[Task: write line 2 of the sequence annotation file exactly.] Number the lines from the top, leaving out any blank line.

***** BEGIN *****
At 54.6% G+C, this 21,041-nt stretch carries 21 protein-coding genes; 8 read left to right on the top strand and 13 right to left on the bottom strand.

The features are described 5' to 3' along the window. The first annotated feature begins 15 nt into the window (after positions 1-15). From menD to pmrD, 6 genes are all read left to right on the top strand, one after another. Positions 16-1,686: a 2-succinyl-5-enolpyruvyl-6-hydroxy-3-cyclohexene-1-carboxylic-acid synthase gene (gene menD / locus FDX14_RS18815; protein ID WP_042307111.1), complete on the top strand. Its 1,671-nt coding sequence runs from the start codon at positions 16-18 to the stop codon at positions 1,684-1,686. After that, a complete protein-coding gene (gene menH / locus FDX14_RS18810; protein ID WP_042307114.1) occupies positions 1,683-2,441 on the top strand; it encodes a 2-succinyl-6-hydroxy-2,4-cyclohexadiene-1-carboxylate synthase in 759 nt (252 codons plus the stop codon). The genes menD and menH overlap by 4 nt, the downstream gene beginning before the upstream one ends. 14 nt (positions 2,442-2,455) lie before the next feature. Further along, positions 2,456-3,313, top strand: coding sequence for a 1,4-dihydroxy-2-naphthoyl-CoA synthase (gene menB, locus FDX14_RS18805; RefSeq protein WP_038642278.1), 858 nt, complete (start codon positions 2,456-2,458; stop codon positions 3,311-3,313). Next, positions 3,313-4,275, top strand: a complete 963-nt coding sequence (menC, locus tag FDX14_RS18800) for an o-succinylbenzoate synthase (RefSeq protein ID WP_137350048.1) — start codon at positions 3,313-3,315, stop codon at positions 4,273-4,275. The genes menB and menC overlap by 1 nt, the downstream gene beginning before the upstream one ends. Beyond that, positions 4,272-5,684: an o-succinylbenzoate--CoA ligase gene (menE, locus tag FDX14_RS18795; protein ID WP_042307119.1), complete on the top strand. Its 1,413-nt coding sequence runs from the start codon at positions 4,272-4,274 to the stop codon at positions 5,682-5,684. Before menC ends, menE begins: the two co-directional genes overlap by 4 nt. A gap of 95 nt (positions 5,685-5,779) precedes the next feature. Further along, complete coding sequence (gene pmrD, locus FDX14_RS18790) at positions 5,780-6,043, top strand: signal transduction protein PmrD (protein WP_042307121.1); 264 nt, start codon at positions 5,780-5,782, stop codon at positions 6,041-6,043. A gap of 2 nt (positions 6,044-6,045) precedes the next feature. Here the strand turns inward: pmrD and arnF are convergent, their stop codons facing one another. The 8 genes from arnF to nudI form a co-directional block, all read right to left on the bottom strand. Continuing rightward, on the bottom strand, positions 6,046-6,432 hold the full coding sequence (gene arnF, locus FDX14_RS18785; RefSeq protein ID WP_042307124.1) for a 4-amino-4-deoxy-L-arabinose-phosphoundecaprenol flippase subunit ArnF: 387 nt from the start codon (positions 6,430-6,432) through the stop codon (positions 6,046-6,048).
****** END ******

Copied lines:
The features are described 5' to 3' along the window. The first annotated feature begins 15 nt into the window (after positions 1-15). From menD to pmrD, 6 genes are all read left to right on the top strand, one after another. Positions 16-1,686: a 2-succinyl-5-enolpyruvyl-6-hydroxy-3-cyclohexene-1-carboxylic-acid synthase gene (gene menD / locus FDX14_RS18815; protein ID WP_042307111.1), complete on the top strand. Its 1,671-nt coding sequence runs from the start codon at positions 16-18 to the stop codon at positions 1,684-1,686. After that, a complete protein-coding gene (gene menH / locus FDX14_RS18810; protein ID WP_042307114.1) occupies positions 1,683-2,441 on the top strand; it encodes a 2-succinyl-6-hydroxy-2,4-cyclohexadiene-1-carboxylate synthase in 759 nt (252 codons plus the stop codon). The genes menD and menH overlap by 4 nt, the downstream gene beginning before the upstream one ends. 14 nt (positions 2,442-2,455) lie before the next feature. Further along, positions 2,456-3,313, top strand: coding sequence for a 1,4-dihydroxy-2-naphthoyl-CoA synthase (gene menB, locus FDX14_RS18805; RefSeq protein WP_038642278.1), 858 nt, complete (start codon positions 2,456-2,458; stop codon positions 3,311-3,313). Next, positions 3,313-4,275, top strand: a complete 963-nt coding sequence (menC, locus tag FDX14_RS18800) for an o-succinylbenzoate synthase (RefSeq protein ID WP_137350048.1) — start codon at positions 3,313-3,315, stop codon at positions 4,273-4,275. The genes menB and menC overlap by 1 nt, the downstream gene beginning before the upstream one ends. Beyond that, positions 4,272-5,684: an o-succinylbenzoate--CoA ligase gene (menE, locus tag FDX14_RS18795; protein ID WP_042307119.1), complete on the top strand. Its 1,413-nt coding sequence runs from the start codon at positions 4,272-4,274 to the stop codon at positions 5,682-5,684. Before menC ends, menE begins: the two co-directional genes overlap by 4 nt. A gap of 95 nt (positions 5,685-5,779) precedes the next feature. Further along, complete coding sequence (gene pmrD, locus FDX14_RS18790) at positions 5,780-6,043, top strand: signal transduction protein PmrD (protein WP_042307121.1); 264 nt, start codon at positions 5,780-5,782, stop codon at positions 6,041-6,043. A gap of 2 nt (positions 6,044-6,045) precedes the next feature. Here the strand turns inward: pmrD and arnF are convergent, their stop codons facing one another. The 8 genes from arnF to nudI form a co-directional block, all read right to left on the bottom strand. Continuing rightward, on the bottom strand, positions 6,046-6,432 hold the full coding sequence (gene arnF, locus FDX14_RS18785; RefSeq protein ID WP_042307124.1) for a 4-amino-4-deoxy-L-arabinose-phosphoundecaprenol flippase subunit ArnF: 387 nt from the start codon (positions 6,430-6,432) through the stop codon (positions 6,046-6,048).